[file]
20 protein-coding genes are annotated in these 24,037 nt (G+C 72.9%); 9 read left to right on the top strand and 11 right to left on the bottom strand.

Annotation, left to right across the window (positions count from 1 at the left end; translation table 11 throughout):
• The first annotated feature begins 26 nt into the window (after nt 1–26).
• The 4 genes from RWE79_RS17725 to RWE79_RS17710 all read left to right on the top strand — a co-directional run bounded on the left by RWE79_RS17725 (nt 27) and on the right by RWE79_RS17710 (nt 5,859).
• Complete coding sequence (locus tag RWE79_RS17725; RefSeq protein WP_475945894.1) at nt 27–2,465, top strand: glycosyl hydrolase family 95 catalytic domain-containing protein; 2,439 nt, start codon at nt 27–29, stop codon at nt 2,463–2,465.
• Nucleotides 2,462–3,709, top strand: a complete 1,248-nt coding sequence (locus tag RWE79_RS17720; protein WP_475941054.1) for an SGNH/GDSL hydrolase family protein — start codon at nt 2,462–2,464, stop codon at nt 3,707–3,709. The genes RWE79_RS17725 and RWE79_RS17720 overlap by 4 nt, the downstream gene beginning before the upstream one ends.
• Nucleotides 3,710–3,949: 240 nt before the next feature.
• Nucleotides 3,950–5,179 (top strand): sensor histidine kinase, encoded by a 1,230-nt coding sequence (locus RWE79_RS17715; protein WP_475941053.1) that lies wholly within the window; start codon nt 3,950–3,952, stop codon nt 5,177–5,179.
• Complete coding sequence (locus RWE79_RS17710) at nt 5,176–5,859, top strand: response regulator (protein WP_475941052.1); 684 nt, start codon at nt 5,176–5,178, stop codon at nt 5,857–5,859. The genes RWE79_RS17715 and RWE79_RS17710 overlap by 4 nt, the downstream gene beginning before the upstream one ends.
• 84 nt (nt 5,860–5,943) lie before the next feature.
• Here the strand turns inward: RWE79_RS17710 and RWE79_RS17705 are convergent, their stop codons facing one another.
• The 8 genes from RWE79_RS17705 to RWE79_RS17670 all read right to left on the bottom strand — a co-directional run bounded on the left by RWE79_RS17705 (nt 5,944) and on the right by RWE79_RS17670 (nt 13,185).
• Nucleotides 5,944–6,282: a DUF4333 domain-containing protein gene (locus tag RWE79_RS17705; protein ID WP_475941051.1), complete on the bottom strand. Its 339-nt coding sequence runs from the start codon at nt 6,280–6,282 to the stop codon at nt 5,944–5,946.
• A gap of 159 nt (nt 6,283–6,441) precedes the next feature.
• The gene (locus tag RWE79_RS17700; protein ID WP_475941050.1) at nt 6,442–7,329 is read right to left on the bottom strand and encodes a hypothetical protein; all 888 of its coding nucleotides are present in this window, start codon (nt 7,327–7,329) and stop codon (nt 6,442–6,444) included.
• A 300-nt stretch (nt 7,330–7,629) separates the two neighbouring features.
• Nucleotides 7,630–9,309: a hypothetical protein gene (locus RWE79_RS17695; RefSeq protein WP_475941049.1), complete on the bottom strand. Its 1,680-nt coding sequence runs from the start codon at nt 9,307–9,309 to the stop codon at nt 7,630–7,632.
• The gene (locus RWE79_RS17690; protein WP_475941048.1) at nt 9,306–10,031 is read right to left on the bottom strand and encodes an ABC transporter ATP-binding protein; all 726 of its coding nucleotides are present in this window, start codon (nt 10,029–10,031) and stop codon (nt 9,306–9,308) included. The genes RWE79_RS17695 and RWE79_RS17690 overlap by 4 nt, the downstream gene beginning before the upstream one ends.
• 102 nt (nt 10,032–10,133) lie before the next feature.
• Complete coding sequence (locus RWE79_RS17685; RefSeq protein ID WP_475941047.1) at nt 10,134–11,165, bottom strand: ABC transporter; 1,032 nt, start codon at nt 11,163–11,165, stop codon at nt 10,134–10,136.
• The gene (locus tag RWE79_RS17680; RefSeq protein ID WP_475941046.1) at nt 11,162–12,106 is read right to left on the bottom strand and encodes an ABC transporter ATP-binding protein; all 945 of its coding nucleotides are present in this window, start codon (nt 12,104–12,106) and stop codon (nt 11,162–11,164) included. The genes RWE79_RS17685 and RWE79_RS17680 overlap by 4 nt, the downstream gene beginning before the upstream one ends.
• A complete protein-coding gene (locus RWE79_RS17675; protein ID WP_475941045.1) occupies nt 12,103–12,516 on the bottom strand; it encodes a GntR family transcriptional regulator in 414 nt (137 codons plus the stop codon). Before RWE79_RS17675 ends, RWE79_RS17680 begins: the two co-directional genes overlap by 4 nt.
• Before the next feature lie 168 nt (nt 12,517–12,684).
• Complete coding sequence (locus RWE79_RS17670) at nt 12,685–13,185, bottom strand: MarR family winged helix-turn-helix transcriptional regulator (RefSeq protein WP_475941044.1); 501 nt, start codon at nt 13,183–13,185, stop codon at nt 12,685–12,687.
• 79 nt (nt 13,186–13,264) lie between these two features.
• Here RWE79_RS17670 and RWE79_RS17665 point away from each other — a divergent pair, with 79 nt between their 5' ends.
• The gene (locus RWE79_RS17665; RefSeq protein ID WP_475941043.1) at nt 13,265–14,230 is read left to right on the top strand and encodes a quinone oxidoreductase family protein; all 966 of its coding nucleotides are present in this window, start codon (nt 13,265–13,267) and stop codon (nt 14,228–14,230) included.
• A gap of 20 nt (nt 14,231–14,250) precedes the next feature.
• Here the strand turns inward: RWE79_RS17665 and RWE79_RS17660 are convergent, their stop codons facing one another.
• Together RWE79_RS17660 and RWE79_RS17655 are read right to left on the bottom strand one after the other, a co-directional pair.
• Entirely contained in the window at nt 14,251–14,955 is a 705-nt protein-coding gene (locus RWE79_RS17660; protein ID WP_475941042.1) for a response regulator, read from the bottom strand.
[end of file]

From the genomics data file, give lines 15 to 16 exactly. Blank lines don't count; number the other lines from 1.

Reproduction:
• The gene (locus tag RWE79_RS17700; protein ID WP_475941050.1) at nt 6,442–7,329 is read right to left on the bottom strand and encodes a hypothetical protein; all 888 of its coding nucleotides are present in this window, start codon (nt 7,327–7,329) and stop codon (nt 6,442–6,444) included.
• A 300-nt stretch (nt 7,330–7,629) separates the two neighbouring features.